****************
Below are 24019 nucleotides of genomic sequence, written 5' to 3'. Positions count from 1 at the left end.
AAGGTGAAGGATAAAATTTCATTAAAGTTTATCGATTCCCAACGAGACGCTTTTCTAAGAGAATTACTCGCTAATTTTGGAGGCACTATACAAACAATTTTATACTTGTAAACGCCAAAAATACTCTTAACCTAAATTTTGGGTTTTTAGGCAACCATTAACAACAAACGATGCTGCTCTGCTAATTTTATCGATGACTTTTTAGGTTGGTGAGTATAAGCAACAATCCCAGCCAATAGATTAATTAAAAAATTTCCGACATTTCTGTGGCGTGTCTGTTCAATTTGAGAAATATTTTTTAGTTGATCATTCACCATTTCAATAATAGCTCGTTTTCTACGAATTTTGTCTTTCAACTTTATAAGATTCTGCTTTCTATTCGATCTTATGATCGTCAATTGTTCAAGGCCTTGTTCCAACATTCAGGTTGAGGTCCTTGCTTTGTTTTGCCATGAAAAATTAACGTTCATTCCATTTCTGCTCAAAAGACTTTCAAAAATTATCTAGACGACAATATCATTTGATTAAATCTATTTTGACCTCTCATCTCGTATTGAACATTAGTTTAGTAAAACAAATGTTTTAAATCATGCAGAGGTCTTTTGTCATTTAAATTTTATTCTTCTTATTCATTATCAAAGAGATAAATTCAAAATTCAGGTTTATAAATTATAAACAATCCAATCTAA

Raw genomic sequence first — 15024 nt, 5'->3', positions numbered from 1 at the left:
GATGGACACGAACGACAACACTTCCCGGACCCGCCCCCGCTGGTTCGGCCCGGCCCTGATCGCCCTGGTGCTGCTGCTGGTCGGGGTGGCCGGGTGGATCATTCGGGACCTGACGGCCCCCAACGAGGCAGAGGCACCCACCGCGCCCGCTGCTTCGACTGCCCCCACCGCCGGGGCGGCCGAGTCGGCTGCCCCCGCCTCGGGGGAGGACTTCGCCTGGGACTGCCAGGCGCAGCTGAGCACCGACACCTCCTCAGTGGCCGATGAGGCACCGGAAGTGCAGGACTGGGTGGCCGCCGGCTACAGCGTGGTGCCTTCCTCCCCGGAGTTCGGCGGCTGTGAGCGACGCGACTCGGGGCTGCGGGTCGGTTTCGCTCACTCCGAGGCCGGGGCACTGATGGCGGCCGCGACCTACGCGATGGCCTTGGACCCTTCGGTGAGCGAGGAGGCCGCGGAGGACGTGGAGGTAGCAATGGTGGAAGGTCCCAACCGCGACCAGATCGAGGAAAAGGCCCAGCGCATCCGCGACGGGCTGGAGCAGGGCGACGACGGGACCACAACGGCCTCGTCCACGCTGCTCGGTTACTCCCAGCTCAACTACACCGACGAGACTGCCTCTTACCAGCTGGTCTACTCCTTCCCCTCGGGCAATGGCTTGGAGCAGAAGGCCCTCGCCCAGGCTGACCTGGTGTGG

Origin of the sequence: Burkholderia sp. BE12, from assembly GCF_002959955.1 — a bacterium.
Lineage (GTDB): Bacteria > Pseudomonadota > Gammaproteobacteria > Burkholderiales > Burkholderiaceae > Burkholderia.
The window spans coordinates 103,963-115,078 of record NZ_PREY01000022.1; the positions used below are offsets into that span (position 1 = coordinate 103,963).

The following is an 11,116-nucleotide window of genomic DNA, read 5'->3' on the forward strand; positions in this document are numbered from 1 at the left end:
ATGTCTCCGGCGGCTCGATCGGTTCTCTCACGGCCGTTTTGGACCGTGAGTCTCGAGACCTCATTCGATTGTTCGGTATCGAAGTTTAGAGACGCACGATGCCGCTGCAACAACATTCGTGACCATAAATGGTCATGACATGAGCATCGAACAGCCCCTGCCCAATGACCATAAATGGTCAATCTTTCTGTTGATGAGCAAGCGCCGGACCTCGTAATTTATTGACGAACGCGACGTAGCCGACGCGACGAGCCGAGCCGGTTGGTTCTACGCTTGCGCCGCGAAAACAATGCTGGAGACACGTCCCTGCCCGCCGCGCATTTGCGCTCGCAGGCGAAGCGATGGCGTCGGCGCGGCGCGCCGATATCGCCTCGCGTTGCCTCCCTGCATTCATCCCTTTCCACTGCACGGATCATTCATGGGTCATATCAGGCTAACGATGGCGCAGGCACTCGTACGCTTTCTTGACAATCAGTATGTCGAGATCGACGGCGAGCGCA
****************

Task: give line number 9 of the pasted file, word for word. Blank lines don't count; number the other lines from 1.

ATGTCTCCGGCGGCTCGATCGGTTCTCTCACGGCCGTTTTGGACCGTGAGTCTCGAGACCTCATTCGATTGTTCGGTATCGAAGTTTAGAGACGCACGATGCCGCTGCAACAACATTCGTGACCATAAATGGTCATGACATGAGCATCGAACAGCCCCTGCCCAATGACCATAAATGGTCAATCTTTCTGTTGATGAGCAAGCGCCGGACCTCGTAATTTATTGACGAACGCGACGTAGCCGACGCGACGAGCCGAGCCGGTTGGTTCTACGCTTGCGCCGCGAAAACAATGCTGGAGACACGTCCCTGCCCGCCGCGCATTTGCGCTCGCAGGCGAAGCGATGGCGTCGGCGCGGCGCGCCGATATCGCCTCGCGTTGCCTCCCTGCATTCATCCCTTTCCACTGCACGGATCATTCATGGGTCATATCAGGCTAACGATGGCGCAGGCACTCGTACGCTTTCTTGACAATCAGTATGTCGAGATCGACGGCGAGCGCA